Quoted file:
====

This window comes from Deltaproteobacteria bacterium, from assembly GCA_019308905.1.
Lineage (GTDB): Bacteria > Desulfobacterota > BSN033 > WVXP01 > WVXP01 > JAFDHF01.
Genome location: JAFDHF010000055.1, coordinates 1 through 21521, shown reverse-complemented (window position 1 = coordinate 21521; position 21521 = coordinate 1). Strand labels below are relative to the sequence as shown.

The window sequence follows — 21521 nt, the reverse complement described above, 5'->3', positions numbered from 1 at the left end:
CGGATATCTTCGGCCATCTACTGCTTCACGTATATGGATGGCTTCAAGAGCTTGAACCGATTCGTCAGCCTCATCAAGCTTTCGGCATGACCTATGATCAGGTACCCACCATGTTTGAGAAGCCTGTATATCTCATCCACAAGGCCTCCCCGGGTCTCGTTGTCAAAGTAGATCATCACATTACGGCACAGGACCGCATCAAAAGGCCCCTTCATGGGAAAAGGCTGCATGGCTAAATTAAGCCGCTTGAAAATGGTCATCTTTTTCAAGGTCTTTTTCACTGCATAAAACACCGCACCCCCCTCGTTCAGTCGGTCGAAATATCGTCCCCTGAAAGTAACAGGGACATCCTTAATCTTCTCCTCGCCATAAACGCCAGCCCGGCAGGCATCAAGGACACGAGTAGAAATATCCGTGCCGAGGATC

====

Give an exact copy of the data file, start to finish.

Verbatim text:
This window comes from Deltaproteobacteria bacterium, from assembly GCA_019308905.1.
Lineage (GTDB): Bacteria > Desulfobacterota > BSN033 > WVXP01 > WVXP01 > JAFDHF01.
Genome location: JAFDHF010000055.1, coordinates 1 through 21521, shown reverse-complemented (window position 1 = coordinate 21521; position 21521 = coordinate 1). Strand labels below are relative to the sequence as shown.

The window sequence follows — 21521 nt, the reverse complement described above, 5'->3', positions numbered from 1 at the left end:
CGGATATCTTCGGCCATCTACTGCTTCACGTATATGGATGGCTTCAAGAGCTTGAACCGATTCGTCAGCCTCATCAAGCTTTCGGCATGACCTATGATCAGGTACCCACCATGTTTGAGAAGCCTGTATATCTCATCCACAAGGCCTCCCCGGGTCTCGTTGTCAAAGTAGATCATCACATTACGGCACAGGACCGCATCAAAAGGCCCCTTCATGGGAAAAGGCTGCATGGCTAAATTAAGCCGCTTGAAAATGGTCATCTTTTTCAAGGTCTTTTTCACTGCATAAAACACCGCACCCCCCTCGTTCAGTCGGTCGAAATATCGTCCCCTGAAAGTAACAGGGACATCCTTAATCTTCTCCTCGCCATAAACGCCAGCCCGGCAGGCATCAAGGACACGAGTAGAAATATCCGTGCCGAGGATC